Pterocarpus indicus is a large evergreen to deciduous tree with a large, spreading crown of many long branches that are at first ascending, but eventually arch over and sometimes droop at the ends. The plant usually grows 15 – 20 metres tall, but exceptionally can be up to 40 metres. It has a short, clear bole that can be 2 metres in diameter but is usually of poor form – twisted and deeply fluted, often with pronounced buttresses.
The tree produces sweet-scented yellow flowers that are produced copiously in panicles and racemes. The colourful wood ranks among the most valuable woods in the world and the tree is widely harvested for timber. It is also one of the most widely planted ornamental and shade trees in the tropics, where it is often used as a street tree. The national tree of the Philippines, it flowers gregariously, the whole crown becoming as though painted yellow.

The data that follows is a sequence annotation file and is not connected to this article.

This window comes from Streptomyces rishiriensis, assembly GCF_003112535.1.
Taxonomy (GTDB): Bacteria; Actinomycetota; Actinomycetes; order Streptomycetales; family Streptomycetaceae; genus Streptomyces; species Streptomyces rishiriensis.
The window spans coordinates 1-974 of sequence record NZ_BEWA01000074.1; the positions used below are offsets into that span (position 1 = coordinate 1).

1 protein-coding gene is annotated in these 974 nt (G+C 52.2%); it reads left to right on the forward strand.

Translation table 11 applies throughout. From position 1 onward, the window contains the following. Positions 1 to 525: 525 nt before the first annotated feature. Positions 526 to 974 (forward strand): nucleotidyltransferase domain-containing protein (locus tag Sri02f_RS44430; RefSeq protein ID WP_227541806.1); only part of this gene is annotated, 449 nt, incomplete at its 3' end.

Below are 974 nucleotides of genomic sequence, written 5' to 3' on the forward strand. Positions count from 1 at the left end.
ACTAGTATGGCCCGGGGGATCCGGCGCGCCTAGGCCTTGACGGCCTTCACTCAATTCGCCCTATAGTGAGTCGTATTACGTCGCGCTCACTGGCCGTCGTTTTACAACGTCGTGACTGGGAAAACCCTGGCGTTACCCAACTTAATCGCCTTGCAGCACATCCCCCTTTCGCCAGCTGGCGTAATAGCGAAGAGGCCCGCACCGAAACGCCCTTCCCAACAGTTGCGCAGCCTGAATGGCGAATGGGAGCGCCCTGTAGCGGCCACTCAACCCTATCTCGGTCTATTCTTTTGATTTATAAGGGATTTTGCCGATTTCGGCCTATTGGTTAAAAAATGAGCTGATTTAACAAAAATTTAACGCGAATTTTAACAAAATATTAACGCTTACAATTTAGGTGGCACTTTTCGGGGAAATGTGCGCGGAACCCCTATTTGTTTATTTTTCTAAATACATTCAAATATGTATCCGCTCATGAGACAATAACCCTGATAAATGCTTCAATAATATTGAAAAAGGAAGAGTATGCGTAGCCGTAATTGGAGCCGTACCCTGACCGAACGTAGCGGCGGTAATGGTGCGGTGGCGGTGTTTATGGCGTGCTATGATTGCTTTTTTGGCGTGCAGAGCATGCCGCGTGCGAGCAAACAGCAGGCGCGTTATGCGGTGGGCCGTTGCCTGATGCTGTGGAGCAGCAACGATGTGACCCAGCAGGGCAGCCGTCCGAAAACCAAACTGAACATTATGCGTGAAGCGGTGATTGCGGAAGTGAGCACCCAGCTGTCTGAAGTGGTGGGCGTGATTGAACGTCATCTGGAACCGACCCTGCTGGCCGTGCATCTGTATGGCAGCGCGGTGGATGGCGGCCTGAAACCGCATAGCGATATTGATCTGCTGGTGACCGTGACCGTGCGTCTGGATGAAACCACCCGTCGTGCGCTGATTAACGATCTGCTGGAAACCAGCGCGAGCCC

Traditionally, the wood has been so much in demand for cabinet class furniture that nearly everywhere its existence in the wild is precarious. Subpopulations have greatly declined in the wild because of overexploitation, and sometimes illegal exploitation, of the timber, as well as from increasing general habitat loss. It has become extinct in parts of its range. The tree has been classified as ‘Vulnerable’ in the IUCN Red List of Threatened Species(1998).